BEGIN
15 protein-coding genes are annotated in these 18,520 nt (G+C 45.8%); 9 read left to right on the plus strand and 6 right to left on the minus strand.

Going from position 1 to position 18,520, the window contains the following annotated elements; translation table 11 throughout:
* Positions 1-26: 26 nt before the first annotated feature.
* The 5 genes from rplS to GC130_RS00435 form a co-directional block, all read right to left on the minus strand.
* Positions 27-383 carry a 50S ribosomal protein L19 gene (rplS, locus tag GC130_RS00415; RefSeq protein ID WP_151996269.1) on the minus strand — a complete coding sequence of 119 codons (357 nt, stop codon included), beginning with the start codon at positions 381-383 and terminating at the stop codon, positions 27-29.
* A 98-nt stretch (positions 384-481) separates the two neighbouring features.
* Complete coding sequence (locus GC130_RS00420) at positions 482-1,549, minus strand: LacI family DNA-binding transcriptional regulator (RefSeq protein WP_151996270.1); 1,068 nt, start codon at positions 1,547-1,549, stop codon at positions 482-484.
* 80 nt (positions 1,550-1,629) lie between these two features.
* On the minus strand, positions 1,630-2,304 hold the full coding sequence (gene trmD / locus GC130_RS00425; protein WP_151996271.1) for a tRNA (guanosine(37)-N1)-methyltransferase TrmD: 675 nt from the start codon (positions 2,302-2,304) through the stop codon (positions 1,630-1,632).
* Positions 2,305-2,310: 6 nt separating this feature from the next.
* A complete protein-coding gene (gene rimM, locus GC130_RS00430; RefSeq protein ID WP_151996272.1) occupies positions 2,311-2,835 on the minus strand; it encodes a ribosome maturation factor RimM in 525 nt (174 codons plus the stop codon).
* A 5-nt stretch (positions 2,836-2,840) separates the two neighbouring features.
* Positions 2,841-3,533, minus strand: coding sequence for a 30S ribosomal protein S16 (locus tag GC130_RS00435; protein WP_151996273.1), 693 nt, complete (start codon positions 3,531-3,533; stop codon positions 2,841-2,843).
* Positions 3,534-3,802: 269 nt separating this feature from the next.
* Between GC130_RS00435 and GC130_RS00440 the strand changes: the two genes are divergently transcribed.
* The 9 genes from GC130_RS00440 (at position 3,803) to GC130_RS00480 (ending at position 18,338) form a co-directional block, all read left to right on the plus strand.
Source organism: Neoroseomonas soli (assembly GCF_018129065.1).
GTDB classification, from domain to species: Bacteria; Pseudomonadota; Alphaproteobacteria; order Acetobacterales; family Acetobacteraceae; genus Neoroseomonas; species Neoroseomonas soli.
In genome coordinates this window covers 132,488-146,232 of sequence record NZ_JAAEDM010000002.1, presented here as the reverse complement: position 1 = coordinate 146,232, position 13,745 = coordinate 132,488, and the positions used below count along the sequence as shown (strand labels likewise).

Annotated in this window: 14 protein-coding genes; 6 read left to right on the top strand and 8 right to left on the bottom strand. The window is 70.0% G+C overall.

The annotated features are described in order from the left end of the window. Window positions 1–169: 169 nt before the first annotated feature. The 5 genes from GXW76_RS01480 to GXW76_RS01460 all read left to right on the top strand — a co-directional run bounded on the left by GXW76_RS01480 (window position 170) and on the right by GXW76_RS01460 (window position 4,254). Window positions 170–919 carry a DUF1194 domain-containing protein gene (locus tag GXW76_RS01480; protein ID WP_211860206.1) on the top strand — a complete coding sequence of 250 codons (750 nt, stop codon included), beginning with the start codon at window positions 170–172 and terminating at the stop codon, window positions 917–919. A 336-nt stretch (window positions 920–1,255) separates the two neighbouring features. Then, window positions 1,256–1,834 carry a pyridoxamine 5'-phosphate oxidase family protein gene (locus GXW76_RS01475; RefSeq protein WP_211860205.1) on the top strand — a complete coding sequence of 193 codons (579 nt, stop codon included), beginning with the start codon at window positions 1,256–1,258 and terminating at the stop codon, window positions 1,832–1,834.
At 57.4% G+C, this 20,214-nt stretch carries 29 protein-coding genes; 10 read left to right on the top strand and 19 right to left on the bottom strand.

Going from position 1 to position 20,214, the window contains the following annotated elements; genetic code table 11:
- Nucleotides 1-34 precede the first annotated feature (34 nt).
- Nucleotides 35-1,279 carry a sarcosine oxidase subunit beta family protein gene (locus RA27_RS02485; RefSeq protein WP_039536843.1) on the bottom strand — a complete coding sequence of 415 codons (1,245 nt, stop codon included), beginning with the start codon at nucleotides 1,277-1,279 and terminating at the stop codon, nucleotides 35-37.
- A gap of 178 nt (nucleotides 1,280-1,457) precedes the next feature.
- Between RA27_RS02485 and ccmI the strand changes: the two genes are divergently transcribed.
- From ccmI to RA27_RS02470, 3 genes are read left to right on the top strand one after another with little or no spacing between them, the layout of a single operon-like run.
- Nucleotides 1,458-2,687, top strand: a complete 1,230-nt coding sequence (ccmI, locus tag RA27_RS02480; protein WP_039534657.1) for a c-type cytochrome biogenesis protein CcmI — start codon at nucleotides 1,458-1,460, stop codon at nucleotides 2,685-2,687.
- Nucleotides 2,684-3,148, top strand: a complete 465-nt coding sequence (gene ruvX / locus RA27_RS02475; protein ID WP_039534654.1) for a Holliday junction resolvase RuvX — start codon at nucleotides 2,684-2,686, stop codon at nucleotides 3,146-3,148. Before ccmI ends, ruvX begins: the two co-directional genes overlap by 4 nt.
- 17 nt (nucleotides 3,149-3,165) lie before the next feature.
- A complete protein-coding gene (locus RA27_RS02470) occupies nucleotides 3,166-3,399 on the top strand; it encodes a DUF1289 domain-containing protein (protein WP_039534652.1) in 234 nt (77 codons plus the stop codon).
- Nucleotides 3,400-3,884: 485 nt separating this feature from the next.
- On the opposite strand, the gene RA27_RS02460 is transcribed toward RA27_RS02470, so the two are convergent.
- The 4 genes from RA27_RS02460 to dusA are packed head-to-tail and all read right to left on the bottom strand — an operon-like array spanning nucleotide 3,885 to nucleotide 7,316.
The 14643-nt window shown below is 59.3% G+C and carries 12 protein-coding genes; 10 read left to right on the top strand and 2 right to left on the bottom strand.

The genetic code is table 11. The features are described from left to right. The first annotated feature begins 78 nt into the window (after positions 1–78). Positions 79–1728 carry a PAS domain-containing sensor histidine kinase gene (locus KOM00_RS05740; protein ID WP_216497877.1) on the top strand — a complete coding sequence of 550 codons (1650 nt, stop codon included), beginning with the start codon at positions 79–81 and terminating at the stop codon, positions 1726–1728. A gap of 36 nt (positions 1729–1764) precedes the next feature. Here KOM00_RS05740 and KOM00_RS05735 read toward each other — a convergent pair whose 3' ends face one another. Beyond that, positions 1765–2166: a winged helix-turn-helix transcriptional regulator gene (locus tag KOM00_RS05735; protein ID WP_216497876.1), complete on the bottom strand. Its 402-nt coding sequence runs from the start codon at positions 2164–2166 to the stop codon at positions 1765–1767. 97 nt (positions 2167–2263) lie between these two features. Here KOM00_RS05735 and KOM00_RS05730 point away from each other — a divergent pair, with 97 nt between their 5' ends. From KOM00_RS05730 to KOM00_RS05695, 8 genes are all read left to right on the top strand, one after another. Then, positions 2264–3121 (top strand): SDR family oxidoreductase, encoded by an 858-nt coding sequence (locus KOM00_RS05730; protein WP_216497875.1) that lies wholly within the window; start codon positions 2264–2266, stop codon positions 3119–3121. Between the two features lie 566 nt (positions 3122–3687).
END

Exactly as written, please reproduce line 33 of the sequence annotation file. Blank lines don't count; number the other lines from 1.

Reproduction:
- Nucleotides 3,400-3,884: 485 nt separating this feature from the next.